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Year : 2022  |  Volume : 19  |  Issue : 3  |  Page : 396-403

Polypharmacy and potential drug–drug interactions in patients with rheumatoid arthritis

1 Department of Medicine, College of Medicine, University of Babylon, Hillah, Babylon Province, Iraq
2 Department of Medicine, College of Medicine, Baghdad University, Baghdad, Iraq

Correspondence Address:
Zakaria M Al-Ghazaly
Department of Medicine, College of Medicine, University of Babylon, Hillah, Babylon Province
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Source of Support: None, Conflict of Interest: None

DOI: 10.4103/MJBL.MJBL_51_22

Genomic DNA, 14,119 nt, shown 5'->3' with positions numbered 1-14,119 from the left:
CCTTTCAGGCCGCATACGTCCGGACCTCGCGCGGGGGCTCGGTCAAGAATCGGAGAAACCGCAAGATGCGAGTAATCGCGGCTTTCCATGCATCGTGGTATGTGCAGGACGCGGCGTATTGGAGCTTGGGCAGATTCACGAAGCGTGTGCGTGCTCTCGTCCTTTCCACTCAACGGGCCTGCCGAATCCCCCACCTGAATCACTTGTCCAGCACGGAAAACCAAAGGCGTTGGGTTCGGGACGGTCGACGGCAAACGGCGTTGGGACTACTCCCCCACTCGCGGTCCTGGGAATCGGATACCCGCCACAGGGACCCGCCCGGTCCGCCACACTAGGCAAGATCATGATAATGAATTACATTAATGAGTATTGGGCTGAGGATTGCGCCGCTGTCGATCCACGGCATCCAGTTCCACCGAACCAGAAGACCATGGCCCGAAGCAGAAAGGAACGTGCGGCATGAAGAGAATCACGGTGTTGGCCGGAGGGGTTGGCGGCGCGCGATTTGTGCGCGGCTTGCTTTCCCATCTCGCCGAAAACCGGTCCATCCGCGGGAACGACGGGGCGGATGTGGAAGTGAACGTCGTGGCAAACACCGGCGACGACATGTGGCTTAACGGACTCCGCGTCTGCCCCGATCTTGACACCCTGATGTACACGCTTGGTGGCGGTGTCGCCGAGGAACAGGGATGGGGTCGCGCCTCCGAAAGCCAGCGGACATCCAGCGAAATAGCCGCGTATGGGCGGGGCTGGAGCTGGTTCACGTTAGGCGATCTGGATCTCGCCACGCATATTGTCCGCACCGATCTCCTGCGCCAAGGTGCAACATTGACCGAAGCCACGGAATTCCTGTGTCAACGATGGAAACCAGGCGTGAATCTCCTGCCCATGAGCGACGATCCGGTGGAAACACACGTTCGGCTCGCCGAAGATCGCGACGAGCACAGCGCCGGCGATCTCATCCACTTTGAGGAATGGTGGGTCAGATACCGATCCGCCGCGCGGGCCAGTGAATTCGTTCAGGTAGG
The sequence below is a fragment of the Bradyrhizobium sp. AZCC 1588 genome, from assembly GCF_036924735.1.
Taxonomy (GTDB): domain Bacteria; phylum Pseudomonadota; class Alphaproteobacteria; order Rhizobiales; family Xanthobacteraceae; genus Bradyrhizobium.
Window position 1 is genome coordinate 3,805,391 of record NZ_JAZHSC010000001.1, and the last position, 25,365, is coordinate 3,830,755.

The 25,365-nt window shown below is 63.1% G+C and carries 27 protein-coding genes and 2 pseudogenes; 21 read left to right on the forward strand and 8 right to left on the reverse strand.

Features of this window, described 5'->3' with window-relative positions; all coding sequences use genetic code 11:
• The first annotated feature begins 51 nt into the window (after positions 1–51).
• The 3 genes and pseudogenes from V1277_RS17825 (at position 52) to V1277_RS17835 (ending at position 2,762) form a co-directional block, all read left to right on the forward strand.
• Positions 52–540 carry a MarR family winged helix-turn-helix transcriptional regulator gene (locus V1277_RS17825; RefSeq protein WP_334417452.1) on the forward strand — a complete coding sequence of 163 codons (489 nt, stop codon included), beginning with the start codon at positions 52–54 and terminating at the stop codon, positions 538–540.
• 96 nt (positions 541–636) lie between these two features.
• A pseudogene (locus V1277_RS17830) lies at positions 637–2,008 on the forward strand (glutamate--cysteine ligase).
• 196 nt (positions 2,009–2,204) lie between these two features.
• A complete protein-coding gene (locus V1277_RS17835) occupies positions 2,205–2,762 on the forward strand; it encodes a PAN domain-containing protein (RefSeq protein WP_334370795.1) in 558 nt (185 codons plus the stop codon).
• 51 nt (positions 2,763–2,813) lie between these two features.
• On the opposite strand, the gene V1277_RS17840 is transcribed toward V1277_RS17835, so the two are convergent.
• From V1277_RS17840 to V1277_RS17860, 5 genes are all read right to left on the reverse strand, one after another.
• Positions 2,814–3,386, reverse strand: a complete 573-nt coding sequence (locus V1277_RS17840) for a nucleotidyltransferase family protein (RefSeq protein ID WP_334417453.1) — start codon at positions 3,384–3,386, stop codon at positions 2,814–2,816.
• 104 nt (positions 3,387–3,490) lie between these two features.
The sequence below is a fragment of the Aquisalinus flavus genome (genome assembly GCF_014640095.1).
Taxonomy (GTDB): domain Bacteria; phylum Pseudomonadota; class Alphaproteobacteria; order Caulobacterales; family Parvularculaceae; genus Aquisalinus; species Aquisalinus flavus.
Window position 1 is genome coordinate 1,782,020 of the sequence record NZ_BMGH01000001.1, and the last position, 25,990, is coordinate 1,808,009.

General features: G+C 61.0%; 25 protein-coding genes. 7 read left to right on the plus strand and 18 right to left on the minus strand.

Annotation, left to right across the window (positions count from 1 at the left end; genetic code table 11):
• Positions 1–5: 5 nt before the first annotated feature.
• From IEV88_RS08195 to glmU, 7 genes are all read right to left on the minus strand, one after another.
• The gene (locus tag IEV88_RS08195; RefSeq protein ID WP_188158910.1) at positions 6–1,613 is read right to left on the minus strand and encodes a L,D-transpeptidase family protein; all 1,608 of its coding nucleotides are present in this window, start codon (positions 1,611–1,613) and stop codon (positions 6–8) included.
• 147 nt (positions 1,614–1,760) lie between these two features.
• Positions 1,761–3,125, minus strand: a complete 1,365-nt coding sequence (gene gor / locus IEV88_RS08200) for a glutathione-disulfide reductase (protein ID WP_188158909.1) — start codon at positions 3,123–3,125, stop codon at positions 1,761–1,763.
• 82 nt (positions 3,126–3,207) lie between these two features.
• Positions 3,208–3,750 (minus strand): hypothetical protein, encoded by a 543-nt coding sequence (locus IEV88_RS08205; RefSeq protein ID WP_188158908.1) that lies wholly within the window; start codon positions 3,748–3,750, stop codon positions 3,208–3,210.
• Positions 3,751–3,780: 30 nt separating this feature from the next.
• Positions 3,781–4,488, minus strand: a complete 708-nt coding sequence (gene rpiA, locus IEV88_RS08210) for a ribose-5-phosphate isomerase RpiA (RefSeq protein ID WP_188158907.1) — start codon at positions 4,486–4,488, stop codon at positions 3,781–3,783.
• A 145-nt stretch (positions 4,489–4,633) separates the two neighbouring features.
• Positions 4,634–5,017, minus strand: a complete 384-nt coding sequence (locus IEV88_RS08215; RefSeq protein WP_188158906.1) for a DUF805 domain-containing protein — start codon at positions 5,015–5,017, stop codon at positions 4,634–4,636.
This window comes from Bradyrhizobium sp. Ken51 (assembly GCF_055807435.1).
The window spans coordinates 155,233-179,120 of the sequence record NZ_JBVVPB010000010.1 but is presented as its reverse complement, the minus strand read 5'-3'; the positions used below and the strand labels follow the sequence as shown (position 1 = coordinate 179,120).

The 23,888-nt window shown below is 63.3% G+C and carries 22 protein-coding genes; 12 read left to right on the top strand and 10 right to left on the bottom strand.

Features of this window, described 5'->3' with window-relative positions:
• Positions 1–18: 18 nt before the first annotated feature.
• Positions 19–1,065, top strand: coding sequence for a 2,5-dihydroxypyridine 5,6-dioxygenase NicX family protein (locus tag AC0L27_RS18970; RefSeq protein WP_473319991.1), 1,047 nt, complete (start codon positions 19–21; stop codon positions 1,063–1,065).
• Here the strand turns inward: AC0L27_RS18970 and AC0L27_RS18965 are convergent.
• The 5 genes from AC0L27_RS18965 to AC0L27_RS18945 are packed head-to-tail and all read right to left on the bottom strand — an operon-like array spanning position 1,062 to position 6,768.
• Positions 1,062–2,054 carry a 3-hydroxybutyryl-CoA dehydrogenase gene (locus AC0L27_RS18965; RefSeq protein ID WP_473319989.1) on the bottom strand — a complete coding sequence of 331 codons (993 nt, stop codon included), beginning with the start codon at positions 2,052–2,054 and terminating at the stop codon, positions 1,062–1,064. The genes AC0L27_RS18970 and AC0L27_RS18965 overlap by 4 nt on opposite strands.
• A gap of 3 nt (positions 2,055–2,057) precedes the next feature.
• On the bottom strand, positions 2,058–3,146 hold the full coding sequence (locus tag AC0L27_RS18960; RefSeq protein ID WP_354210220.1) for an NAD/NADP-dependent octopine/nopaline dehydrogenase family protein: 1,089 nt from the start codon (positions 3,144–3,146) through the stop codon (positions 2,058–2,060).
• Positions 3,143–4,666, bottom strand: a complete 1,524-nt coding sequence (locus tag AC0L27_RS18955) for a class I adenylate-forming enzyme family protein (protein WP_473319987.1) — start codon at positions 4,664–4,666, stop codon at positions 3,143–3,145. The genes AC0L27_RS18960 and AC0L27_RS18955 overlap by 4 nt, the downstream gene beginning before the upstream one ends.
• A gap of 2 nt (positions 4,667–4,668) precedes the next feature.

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Background: Rheumatoid arthritis (RA) is a systemic autoimmune disease with protean manifestations. It is characterized by symmetric polyarticular inflammation, which can lead to progressive joint damage. As a result, RA is associated with substantial functional disability, morbidity, and accelerated mortality, which pose an enormous and growing societal burden. Polypharmacy is a major public health concern, which is growing worldwide. Polypharmacy is associated with adverse outcomes including mortality, falls, adverse drug reactions, increased length of stay in hospital and readmission to hospital soon after discharge. Objectives: The aim of this study was to quantify polypharmacy in a group of patients with RA, its relationship with patients’ characteristics and to assess the risk of potential undesirable interactions between medications used for managing RA and those used for chronic and non-chronic diseases. Materials and Methods: A cross-sectional study was conducted at Baghdad Teaching Hospital, Rheumatology Unit during the period from December 2019 to December 2020. A total of 188 adult patients, previously diagnosed with RA according to the 2010 American College of Rheumatology/ European League against Rheumatism rheumatoid arthritis classification criteria, were included in the study. Data were collected using a pre-constructed data collection sheet. Questionnaires included demographic and clinical data of the patients. In this study, polypharmacy was defined as the association of five or more medications, regardless of the duration. Drug interactions were identified by use of the Medscape’s drug interaction checker® database. Results: Among 188 RA patients in this study, polypharmacy was found in 71.8% of the patients and there were 331 potential drug–drug interactions (1.77 ± 2.52 DDIs/patient). Most of the potential drug–drug interactions were related to the use of methotrexate, with nonsteroidal anti-inflammatory drugs being the major representative of these drug–drug interactions with methotrexate. Conclusion: High prevalence of polypharmacy was found in RA patients. Positive correlation between polypharmacy and patient’s age, disease activity and the presence of other comorbid conditions. Polypharmacy was associated with increased incidence of potential drug–drug interactions in RA patients. Methotrexate was involved in most drug–drug interactions.

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